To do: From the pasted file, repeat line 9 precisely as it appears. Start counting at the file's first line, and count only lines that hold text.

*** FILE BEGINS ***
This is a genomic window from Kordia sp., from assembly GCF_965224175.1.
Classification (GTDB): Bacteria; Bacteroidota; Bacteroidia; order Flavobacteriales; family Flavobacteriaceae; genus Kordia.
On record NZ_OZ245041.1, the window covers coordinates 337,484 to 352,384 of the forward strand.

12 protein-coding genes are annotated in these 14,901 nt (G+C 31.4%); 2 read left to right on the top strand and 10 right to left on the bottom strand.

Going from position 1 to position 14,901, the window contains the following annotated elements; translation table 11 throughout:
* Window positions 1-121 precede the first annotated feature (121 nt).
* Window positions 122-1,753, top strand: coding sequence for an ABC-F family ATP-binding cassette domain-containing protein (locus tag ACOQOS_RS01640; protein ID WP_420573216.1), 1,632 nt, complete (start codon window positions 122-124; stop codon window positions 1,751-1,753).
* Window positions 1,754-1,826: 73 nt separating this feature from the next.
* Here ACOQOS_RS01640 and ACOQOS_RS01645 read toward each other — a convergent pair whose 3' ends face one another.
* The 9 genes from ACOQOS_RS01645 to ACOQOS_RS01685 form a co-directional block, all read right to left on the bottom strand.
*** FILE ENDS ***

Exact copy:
* Here ACOQOS_RS01640 and ACOQOS_RS01645 read toward each other — a convergent pair whose 3' ends face one another.